“Data and everything related with data is part of human reality.” Now, we are starting to use it as a way to express ourselves. Santiago believes that data will become a new cultural industry, but, he says, it’s taking time and requires that many things happen. Data, Santiago says, could become a human language.

Necessary properties of language are that it’s productive, generative, and combinatorial. To illuminate this, Santiago shared an exercise he gives when he teaches. He gives students 2 numbers (like 75 and 37) and asks them to show in how many different ways they can be visualized. From a little representation of 75 squares next to 37 squares, examples included lines, bars, stacks, pies, circles, the size of objects, tones, colors, proportions, coordinates, densities, surface area, etc. Or, in dynamic ways, frequencies, rotations, etc.  This, as a particularity of language, shows the diversity expression.

When Santiago was researching whether data could indeed be seen as a language, at some point he wondered if everything could be visualized and could be converted into a data visualization project, or whether there were some limits there. So, he looked at “the important things” in life. He asked for suggestions and made a list of the most important things in life (it ended up being 32 things, such as universe, colors, music, art, planets, stars, economy, religion, humor, sex, evolution, names, food, death, life, movies, family, trade, opinion, etc.). For each of those, they tried to find a data visualization project. In many cases he found several, saying said it was not difficult at all to find them, and sharing this interaction he made where you hover over the word and it shows you the sample (clickable) project he gathered (none he says were his Life, the Universe and Everything: a journey to information visualization).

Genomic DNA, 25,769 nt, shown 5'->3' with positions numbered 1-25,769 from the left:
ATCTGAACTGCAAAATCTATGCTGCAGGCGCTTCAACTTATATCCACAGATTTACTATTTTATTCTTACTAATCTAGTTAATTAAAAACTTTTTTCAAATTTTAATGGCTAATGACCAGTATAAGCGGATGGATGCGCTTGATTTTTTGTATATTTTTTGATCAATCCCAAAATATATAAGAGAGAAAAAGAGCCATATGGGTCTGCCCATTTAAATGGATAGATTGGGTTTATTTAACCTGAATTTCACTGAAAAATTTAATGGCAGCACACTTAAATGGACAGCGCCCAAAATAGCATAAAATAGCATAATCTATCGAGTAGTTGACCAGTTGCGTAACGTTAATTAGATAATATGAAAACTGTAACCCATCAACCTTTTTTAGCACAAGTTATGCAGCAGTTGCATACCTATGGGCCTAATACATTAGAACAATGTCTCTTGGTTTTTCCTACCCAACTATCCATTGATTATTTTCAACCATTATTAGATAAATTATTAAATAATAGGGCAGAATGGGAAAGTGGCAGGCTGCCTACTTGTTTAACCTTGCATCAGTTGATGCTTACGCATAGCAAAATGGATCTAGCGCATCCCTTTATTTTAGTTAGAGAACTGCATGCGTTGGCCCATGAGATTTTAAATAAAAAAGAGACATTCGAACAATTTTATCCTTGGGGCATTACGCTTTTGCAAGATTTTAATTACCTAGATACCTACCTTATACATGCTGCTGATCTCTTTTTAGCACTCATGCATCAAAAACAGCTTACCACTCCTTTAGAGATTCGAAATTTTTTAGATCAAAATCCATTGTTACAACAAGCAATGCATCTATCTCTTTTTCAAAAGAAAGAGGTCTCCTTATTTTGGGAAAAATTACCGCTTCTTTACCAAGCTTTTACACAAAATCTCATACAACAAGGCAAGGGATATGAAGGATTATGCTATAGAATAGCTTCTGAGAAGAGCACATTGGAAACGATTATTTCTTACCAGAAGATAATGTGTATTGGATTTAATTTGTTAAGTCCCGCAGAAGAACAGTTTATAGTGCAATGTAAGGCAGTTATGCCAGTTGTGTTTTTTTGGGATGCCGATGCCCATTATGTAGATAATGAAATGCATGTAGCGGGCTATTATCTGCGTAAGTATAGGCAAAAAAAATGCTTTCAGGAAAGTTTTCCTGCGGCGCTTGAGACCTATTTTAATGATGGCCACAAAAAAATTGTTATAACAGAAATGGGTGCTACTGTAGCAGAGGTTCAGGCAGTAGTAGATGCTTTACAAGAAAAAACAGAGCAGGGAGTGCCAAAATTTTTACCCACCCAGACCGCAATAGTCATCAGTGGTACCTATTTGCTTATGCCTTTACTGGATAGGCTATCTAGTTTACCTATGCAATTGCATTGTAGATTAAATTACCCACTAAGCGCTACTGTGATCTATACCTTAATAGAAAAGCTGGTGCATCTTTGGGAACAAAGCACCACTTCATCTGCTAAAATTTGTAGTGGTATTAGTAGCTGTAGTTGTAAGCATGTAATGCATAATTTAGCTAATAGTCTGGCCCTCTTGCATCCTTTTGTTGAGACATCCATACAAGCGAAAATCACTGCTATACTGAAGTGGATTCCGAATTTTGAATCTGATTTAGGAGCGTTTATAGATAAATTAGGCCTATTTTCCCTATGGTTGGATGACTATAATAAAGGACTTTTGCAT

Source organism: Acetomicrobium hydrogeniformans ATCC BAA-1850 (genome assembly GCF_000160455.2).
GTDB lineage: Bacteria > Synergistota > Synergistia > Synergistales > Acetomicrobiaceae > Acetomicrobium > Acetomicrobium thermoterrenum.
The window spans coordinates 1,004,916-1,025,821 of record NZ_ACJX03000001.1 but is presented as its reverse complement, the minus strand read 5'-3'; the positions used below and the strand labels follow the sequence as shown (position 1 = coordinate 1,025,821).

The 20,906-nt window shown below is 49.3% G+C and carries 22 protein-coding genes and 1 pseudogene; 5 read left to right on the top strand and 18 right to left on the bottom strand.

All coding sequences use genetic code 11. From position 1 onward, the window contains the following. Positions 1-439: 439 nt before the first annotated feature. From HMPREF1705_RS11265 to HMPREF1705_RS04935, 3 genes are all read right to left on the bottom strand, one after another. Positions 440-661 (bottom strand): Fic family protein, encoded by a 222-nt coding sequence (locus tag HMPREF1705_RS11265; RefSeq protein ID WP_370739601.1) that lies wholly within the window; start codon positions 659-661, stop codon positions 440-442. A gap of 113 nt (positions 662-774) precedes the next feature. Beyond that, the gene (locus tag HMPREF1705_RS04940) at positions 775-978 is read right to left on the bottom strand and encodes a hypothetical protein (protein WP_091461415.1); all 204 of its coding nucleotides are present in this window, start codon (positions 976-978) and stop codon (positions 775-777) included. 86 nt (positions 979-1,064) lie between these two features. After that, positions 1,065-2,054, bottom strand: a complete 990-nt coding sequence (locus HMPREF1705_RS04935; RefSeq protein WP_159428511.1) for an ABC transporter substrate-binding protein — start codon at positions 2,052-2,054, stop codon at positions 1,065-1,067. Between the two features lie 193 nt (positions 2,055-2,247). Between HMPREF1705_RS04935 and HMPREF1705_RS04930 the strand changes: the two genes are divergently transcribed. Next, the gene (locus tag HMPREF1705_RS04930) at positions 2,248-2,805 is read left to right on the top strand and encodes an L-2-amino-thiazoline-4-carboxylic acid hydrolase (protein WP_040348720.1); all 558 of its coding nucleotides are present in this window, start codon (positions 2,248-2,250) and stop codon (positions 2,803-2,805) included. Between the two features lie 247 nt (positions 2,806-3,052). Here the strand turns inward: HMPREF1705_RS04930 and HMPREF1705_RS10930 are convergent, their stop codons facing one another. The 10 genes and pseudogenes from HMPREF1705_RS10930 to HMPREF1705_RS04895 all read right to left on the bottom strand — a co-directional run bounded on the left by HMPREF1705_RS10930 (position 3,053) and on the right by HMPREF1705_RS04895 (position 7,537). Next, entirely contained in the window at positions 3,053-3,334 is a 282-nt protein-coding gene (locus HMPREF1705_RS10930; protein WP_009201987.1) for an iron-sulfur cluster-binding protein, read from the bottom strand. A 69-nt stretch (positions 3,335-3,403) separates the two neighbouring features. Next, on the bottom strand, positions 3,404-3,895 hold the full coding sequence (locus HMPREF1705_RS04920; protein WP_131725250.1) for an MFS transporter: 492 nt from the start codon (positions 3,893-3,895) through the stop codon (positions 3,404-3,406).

Life, the Universe and Everything: a journey to information visualization

This data exploration experiment led him to conclude that data and its dispensation can cover everything we want to say about reality.

On Universality

It can be thought that data and data visualization is just for adults and technically minded people, and it’s not for everyone. He wanted to explore this idea as well, so he gathered some examples to counter this idea.